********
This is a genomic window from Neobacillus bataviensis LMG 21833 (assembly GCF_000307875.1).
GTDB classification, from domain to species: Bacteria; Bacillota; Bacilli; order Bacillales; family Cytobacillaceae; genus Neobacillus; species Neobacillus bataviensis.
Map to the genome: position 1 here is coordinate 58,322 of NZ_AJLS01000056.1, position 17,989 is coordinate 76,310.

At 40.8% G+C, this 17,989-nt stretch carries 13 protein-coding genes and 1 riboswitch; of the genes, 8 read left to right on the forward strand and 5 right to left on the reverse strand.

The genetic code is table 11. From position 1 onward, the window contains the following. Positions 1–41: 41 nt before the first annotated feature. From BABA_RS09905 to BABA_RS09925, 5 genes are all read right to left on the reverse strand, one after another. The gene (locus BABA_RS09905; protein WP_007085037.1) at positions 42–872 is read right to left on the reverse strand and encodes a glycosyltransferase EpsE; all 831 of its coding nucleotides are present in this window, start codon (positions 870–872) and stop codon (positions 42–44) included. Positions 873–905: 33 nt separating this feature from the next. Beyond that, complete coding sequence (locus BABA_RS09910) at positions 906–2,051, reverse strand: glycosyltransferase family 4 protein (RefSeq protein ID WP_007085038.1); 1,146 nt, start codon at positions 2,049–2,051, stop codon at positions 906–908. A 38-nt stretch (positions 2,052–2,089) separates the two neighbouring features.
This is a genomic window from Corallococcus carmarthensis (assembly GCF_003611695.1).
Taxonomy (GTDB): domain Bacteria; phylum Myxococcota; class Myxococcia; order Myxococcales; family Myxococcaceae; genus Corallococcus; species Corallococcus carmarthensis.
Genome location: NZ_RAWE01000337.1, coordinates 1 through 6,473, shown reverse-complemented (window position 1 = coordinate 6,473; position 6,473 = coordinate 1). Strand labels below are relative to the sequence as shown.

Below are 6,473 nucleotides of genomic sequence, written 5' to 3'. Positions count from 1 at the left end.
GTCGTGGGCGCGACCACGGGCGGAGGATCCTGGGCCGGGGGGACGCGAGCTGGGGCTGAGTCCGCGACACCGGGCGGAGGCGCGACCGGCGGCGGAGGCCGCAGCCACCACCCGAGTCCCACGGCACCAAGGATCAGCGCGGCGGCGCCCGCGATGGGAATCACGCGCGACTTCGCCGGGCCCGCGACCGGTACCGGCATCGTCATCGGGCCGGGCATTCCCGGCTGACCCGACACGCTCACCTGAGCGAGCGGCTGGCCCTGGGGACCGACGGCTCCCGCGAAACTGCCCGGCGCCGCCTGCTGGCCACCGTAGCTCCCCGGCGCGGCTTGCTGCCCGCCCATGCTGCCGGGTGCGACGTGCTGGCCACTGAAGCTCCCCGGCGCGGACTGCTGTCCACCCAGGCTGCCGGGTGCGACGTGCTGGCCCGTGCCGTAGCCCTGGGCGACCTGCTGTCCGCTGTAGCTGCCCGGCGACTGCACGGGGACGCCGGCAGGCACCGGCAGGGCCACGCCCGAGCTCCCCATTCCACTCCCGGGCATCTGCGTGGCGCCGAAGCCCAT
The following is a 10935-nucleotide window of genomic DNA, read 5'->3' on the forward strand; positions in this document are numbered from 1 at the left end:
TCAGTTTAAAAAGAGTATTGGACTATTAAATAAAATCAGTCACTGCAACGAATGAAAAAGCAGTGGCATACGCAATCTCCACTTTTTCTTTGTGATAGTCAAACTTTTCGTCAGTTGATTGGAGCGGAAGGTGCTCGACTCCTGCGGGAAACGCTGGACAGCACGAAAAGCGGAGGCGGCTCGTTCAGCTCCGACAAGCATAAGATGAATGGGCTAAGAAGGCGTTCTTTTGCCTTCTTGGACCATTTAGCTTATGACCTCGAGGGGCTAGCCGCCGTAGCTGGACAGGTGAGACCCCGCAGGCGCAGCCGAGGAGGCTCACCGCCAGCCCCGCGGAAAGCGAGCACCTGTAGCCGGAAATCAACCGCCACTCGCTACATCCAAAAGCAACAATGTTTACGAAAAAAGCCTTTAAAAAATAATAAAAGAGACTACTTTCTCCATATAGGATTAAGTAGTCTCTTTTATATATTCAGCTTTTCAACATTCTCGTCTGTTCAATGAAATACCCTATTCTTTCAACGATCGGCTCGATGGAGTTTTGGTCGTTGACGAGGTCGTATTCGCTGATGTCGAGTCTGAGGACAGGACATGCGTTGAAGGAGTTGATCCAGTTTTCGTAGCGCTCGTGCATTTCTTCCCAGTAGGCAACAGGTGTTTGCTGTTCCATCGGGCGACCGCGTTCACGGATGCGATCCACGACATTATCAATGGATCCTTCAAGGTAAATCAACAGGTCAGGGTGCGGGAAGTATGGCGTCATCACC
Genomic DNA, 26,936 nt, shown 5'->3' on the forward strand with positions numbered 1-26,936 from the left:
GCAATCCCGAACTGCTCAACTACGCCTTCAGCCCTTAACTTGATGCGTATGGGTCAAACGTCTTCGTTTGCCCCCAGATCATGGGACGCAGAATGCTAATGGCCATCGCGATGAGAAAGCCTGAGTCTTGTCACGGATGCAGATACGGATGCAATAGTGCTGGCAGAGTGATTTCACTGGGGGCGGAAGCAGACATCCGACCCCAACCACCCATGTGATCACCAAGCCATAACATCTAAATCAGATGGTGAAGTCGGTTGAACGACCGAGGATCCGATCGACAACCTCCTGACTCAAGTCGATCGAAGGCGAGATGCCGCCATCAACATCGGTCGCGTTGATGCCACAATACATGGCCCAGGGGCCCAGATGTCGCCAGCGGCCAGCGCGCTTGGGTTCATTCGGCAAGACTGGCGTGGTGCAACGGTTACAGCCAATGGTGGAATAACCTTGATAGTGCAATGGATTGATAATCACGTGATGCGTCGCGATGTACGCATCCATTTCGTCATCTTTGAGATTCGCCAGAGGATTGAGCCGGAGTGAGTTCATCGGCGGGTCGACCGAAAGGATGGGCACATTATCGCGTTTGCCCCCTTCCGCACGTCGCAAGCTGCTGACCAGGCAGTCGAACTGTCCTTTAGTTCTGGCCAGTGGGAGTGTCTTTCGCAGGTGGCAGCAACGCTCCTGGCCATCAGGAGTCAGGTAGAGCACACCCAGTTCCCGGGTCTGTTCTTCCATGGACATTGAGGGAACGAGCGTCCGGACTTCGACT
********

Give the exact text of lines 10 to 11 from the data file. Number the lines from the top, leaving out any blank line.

GTCGTGGGCGCGACCACGGGCGGAGGATCCTGGGCCGGGGGGACGCGAGCTGGGGCTGAGTCCGCGACACCGGGCGGAGGCGCGACCGGCGGCGGAGGCCGCAGCCACCACCCGAGTCCCACGGCACCAAGGATCAGCGCGGCGGCGCCCGCGATGGGAATCACGCGCGACTTCGCCGGGCCCGCGACCGGTACCGGCATCGTCATCGGGCCGGGCATTCCCGGCTGACCCGACACGCTCACCTGAGCGAGCGGCTGGCCCTGGGGACCGACGGCTCCCGCGAAACTGCCCGGCGCCGCCTGCTGGCCACCGTAGCTCCCCGGCGCGGCTTGCTGCCCGCCCATGCTGCCGGGTGCGACGTGCTGGCCACTGAAGCTCCCCGGCGCGGACTGCTGTCCACCCAGGCTGCCGGGTGCGACGTGCTGGCCCGTGCCGTAGCCCTGGGCGACCTGCTGTCCGCTGTAGCTGCCCGGCGACTGCACGGGGACGCCGGCAGGCACCGGCAGGGCCACGCCCGAGCTCCCCATTCCACTCCCGGGCATCTGCGTGGCGCCGAAGCCCAT
The following is a 10935-nucleotide window of genomic DNA, read 5'->3' on the forward strand; positions in this document are numbered from 1 at the left end: